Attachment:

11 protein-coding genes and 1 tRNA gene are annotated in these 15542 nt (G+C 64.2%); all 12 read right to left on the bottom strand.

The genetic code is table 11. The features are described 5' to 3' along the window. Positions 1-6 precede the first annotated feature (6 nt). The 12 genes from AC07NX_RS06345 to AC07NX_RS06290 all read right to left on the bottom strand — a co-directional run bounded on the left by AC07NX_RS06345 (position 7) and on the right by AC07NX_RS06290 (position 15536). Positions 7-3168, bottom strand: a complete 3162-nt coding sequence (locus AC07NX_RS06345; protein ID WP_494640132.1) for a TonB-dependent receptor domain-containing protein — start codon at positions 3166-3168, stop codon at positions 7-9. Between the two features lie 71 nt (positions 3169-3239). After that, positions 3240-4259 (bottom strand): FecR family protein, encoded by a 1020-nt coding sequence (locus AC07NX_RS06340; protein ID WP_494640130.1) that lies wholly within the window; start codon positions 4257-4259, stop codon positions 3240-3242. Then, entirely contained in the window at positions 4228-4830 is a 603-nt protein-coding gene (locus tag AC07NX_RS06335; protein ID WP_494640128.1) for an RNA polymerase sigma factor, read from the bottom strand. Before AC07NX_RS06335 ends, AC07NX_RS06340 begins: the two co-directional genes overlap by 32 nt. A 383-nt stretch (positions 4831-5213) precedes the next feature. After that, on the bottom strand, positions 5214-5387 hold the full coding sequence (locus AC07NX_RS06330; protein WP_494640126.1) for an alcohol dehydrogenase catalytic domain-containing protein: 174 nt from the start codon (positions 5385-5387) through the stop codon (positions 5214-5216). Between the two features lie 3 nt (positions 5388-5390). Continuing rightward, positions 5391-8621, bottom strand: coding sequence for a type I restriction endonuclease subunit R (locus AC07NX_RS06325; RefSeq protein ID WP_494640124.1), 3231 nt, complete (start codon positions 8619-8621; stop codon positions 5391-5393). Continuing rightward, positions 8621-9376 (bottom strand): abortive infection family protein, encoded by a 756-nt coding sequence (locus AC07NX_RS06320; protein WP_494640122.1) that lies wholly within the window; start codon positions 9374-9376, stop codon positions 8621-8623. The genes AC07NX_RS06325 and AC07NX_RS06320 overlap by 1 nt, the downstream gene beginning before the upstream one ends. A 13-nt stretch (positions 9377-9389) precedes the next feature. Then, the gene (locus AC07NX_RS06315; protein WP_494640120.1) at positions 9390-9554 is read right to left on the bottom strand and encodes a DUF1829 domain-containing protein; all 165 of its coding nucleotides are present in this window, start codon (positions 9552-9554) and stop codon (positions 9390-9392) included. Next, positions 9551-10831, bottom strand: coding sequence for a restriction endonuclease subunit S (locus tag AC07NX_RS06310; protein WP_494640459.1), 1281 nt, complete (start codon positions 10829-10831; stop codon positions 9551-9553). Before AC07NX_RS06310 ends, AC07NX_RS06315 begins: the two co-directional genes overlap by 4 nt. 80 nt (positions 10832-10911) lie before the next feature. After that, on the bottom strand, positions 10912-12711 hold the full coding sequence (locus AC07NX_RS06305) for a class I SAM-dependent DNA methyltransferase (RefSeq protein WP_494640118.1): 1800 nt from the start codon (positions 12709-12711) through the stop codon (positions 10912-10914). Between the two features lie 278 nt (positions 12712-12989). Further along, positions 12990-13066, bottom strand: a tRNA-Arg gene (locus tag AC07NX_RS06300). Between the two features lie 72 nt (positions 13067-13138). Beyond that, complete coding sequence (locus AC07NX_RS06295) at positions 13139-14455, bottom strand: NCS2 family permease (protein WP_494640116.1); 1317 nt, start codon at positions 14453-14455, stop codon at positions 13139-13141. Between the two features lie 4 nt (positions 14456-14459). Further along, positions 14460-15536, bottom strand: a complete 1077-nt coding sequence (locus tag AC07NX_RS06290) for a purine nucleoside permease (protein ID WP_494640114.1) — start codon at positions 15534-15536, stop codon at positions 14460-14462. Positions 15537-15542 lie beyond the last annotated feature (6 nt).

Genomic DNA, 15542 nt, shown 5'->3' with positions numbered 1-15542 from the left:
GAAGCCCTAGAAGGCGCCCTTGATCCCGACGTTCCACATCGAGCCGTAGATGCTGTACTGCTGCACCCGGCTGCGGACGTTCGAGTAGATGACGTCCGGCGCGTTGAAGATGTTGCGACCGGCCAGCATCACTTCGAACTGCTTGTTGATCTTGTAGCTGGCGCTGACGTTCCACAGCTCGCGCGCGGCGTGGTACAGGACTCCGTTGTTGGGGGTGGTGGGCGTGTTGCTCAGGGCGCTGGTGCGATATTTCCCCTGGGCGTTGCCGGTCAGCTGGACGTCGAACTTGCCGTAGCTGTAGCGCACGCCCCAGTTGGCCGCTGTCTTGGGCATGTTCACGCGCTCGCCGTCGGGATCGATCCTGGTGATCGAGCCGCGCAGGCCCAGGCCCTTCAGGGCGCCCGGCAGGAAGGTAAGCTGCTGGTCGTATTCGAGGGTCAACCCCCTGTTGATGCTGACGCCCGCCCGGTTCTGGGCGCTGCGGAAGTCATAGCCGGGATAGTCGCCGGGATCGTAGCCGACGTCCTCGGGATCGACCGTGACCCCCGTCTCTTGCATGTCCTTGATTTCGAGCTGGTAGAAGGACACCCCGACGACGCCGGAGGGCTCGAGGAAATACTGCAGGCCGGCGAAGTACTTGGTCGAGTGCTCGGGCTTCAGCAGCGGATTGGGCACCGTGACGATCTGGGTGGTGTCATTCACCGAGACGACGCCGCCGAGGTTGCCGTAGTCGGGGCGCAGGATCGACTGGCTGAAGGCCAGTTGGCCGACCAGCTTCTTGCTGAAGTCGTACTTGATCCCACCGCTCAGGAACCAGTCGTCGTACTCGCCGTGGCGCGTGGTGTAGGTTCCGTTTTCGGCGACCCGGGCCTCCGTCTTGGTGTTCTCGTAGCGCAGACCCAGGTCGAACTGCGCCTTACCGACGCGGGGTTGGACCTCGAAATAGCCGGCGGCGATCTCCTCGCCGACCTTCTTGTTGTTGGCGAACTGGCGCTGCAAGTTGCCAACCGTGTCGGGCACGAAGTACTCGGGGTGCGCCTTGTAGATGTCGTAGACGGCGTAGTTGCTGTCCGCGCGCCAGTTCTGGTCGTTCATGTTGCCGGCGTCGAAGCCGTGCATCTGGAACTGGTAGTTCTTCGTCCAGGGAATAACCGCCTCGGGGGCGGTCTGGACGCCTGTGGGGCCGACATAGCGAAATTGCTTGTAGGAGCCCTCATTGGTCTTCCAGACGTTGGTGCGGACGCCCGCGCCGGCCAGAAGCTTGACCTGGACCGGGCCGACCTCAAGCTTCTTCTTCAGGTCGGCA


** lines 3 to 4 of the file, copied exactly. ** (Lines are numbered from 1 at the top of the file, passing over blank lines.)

Genomic DNA, 15542 nt, shown 5'->3' with positions numbered 1-15542 from the left:
GAAGCCCTAGAAGGCGCCCTTGATCCCGACGTTCCACATCGAGCCGTAGATGCTGTACTGCTGCACCCGGCTGCGGACGTTCGAGTAGATGACGTCCGGCGCGTTGAAGATGTTGCGACCGGCCAGCATCACTTCGAACTGCTTGTTGATCTTGTAGCTGGCGCTGACGTTCCACAGCTCGCGCGCGGCGTGGTACAGGACTCCGTTGTTGGGGGTGGTGGGCGTGTTGCTCAGGGCGCTGGTGCGATATTTCCCCTGGGCGTTGCCGGTCAGCTGGACGTCGAACTTGCCGTAGCTGTAGCGCACGCCCCAGTTGGCCGCTGTCTTGGGCATGTTCACGCGCTCGCCGTCGGGATCGATCCTGGTGATCGAGCCGCGCAGGCCCAGGCCCTTCAGGGCGCCCGGCAGGAAGGTAAGCTGCTGGTCGTATTCGAGGGTCAACCCCCTGTTGATGCTGACGCCCGCCCGGTTCTGGGCGCTGCGGAAGTCATAGCCGGGATAGTCGCCGGGATCGTAGCCGACGTCCTCGGGATCGACCGTGACCCCCGTCTCTTGCATGTCCTTGATTTCGAGCTGGTAGAAGGACACCCCGACGACGCCGGAGGGCTCGAGGAAATACTGCAGGCCGGCGAAGTACTTGGTCGAGTGCTCGGGCTTCAGCAGCGGATTGGGCACCGTGACGATCTGGGTGGTGTCATTCACCGAGACGACGCCGCCGAGGTTGCCGTAGTCGGGGCGCAGGATCGACTGGCTGAAGGCCAGTTGGCCGACCAGCTTCTTGCTGAAGTCGTACTTGATCCCACCGCTCAGGAACCAGTCGTCGTACTCGCCGTGGCGCGTGGTGTAGGTTCCGTTTTCGGCGACCCGGGCCTCCGTCTTGGTGTTCTCGTAGCGCAGACCCAGGTCGAACTGCGCCTTACCGACGCGGGGTTGGACCTCGAAATAGCCGGCGGCGATCTCCTCGCCGACCTTCTTGTTGTTGGCGAACTGGCGCTGCAAGTTGCCAACCGTGTCGGGCACGAAGTACTCGGGGTGCGCCTTGTAGATGTCGTAGACGGCGTAGTTGCTGTCCGCGCGCCAGTTCTGGTCGTTCATGTTGCCGGCGTCGAAGCCGTGCATCTGGAACTGGTAGTTCTTCGTCCAGGGAATAACCGCCTCGGGGGCGGTCTGGACGCCTGTGGGGCCGACATAGCGAAATTGCTTGTAGGAGCCCTCATTGGTCTTCCAGACGTTGGTGCGGACGCCCGCGCCGGCCAGAAGCTTGACCTGGACCGGGCCGACCTCAAGCTTCTTCTTCAGGTCGGCA